You saw what in the bay?

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By Rachel Brown Hackney

On July 27, a south Siesta resident sparked a lot of attention after he began distributing a photo he took in Little Sarasota Bay.

A resident of the Island Reef condominium complex on South Midnight Pass Road, Rick Wulterkens said he was watching a group of manatees when he spotted an alligator heading toward land.

The mangroves visible in the photo are on the Island Reef property, a neighbor, Libby Sloan stated. “Apparently gators can tolerate brackish water but this is very unusual!” Sloan wrote. “He/She looks to be about 6 feet long.”

Sloan added, “We are warning those who get in the Bay to clean their boats!”

According to the Florida Fish and Wildlife Conservation Commission (FWC), “Courtship [for alligators] begins in early April, and mating occurs in May or June.” FWC adds this caution: Females build a mound nest of soil, vegetation, or debris and deposit an average of 32 to 46 eggs in late June or early July. Incubation requires approximately 63-68 days, and hatching occurs from mid-August through early September.”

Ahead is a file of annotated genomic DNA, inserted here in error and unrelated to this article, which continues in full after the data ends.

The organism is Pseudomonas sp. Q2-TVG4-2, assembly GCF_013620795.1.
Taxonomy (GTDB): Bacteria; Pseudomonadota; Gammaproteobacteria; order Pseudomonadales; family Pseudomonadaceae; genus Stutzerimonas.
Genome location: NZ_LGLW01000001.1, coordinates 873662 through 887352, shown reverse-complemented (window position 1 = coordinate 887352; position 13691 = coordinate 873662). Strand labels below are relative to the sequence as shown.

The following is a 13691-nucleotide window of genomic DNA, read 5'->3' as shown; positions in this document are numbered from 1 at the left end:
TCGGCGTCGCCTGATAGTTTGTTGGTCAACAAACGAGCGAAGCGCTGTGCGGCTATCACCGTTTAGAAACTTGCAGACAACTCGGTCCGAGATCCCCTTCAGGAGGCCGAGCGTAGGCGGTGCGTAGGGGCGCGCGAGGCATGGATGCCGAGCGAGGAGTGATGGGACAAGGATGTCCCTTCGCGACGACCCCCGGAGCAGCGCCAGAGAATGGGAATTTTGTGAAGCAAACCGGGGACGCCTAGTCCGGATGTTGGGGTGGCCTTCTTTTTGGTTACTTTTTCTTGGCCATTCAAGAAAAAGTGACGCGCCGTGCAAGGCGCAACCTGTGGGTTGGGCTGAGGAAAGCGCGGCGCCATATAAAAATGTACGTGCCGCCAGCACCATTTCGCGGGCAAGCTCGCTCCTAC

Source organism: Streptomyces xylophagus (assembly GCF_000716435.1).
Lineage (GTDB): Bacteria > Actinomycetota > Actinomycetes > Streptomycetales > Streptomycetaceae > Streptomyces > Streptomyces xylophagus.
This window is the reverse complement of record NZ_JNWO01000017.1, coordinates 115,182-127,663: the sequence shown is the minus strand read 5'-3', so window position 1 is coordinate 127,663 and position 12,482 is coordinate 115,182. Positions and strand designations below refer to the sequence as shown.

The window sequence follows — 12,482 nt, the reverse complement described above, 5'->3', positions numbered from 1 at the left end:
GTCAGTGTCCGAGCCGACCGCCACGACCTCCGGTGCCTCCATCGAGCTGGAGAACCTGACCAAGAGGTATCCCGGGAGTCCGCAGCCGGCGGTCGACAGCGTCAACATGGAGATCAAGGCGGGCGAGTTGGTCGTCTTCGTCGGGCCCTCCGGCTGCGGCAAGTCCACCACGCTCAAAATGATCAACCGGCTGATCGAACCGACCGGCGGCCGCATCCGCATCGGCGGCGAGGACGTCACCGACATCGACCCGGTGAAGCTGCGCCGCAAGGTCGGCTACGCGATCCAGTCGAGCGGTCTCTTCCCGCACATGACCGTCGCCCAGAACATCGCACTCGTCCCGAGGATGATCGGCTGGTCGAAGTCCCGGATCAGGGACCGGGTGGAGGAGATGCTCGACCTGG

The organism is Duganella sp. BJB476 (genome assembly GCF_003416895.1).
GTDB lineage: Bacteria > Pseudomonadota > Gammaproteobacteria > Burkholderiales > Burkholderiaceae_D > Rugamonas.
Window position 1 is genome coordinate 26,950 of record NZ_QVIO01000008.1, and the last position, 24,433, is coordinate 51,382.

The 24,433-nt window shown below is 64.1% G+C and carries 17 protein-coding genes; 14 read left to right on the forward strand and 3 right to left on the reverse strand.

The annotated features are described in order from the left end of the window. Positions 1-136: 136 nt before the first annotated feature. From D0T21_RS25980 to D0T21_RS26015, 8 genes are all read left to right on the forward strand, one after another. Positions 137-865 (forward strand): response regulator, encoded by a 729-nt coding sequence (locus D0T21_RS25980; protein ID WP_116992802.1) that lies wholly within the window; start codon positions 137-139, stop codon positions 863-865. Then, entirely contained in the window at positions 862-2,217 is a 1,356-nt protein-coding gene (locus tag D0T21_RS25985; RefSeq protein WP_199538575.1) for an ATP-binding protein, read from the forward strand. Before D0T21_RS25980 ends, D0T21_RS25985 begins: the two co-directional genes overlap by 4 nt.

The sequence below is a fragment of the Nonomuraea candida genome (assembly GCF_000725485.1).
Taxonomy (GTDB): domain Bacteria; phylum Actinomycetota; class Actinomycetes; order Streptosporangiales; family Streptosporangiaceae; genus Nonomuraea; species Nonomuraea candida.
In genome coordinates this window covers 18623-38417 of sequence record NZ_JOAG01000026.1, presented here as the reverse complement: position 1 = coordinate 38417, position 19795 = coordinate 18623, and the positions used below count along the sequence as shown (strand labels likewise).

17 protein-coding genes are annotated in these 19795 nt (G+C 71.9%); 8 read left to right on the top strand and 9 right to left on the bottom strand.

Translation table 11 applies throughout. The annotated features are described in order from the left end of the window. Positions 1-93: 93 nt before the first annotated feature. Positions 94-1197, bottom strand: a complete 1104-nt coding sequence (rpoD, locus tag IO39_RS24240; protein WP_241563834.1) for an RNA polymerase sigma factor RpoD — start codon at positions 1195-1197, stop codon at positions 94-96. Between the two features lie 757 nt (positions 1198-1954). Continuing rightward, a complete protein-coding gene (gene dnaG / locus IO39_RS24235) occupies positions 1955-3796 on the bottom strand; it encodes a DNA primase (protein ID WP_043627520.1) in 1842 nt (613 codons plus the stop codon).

Of course, we are not sure whether the gator in Little Sarasota Bay might still have been looking for love. Regardless, residents are keeping a keen watch when they are near the water, just in case the critter is lingering in the area.

Siesta Sand
Author: Siesta Sand

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